Journal of Long-Term Effects of Medical Implants
Preface to Special Section: Retrieval Analysis of Implanted Medical Devices
William M. Mihalko
University of Tennessee-Campbell Clinic Department of Orthopaedic Surgery and Biomedical Engineering, Memphis,
Each year millions of patients improve their quality of life through surgical procedures that involve implanted medical devices. As the rising cost of health care continues to be debated within our country, it is clear that we must be certain that Americans are receiving the best, most cost effective health care treatments. Advances in medical technology continue to be a large part of the rising cost of health care, and the decision to provide the increased cost of care due to new technology must be determined from evidence-based studies.
The Food and Drug Administration this past year issued an internal report where they stated that science-based reviews must be strived for and that the agency must first provide safe devices for patients while making sure not to impede the advancement and innovation of technology in the medical field. With the focus on both cost and innovation, it is clear that everything must be done to make certain that the devices we utilize in medicine are safe and that they are given a pathway to be improved on using science and lessons learned from device retrieval studies. Retrieval analysis studies of medical devices have been utilized for decades to learn lessons from failed devices removed at the time of revision or repeated procedures, as well as from those that functioned well for the life of a patient and were obtained at necropsy.
The value of implant retrieval analysis in orthopaedic surgery has been well recognized in advancing implant longevity. If we use the example of total hip and knee arthroplasty, we know that analysis of devices has provided insight into wear, corrosion, design characteristics, and material issues that have advanced the design and longevity of these devices. Prosthetic implants retrieved at revision surgery (for implant failure) or devices retrieved postmortem from patients with clinically successful reconstructions provide a unique set of specimens that can be studied to evaluate the effect of the implant on the host environment and vice versa. In this issue, there are two articles that try to determine commonalities of patellar polyethylene buttons from total knee arthroplasty, with one obtained from necropsy retrievals and the other from implants obtained at time of revision surgery. A systematic analysis of retrieved components, in combination with histologic, radiographic, and clinical data, can provide valuable insights into the mechanisms of failure of the biomaterials and implant designs used in joint replacement applications. If computer modeling can be added to properly predict wear patterns and kinematics of the joint, then the first steps toward intraoperative computer assistance for optimal functionality and implant longevity may be realized. This type of analysis can be seen in this issue’s article that utilizes a 3D dynamic TKA model to show how the kinematics and contact stresses change after wear of the polyethylene insert (Williams et al.).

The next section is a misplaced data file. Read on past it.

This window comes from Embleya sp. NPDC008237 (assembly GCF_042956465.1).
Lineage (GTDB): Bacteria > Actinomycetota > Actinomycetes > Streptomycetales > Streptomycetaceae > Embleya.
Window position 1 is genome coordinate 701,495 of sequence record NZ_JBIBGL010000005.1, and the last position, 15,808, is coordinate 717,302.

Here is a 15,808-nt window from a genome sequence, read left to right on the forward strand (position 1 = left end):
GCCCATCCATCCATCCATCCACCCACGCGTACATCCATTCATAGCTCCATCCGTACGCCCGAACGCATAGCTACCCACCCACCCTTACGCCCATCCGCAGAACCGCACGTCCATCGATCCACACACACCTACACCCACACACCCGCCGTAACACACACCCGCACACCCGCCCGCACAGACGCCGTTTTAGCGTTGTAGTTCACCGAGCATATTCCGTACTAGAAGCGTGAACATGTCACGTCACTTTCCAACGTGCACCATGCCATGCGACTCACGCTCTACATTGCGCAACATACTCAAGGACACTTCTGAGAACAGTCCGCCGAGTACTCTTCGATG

The first retrieval observations were performed for failures of implants during their subsequent revision surgeries. While these studies gave valuable insight into the failure modes of early designs and biomaterials, it was not until the 1980s when donor-related studies were organized. At that time, usually the establishment of a retrieval program within a practice of orthopaedic surgeons allowed for the analysis of a series of patients who had a specific implant utilized at the time of surgery. There are few retrieval programs that encompass a large variety of implants, and many times those laboratories only receive the implant itself without the surrounding joint and musculoskeletal tissues. It has been evident from past studies that several significantly important modes of wear and or implant failure have been reported that have allowed changes in the field of hip and knee arthroplasty to further the design-related and surgicalrelated techniques in the field. We must continue to update our investigative techniques of these devices, and this issue also has reports from London, Ontario, investigators evaluating new techniques to evaluate the wear of polyethylene components.
Ultimately, it is the patient and the improvement in their quality of life that benefit from retrieval analysis studies. It is imperative that the field of medicine continue these kinds of studies to investigate newer, more modern implant designs and surgical techniques since the in vitro testing and the computer modeling techniques cannot always predict the in vivo wear or failure mechanisms that may have a negative impact on the longevity or functional result for the patient.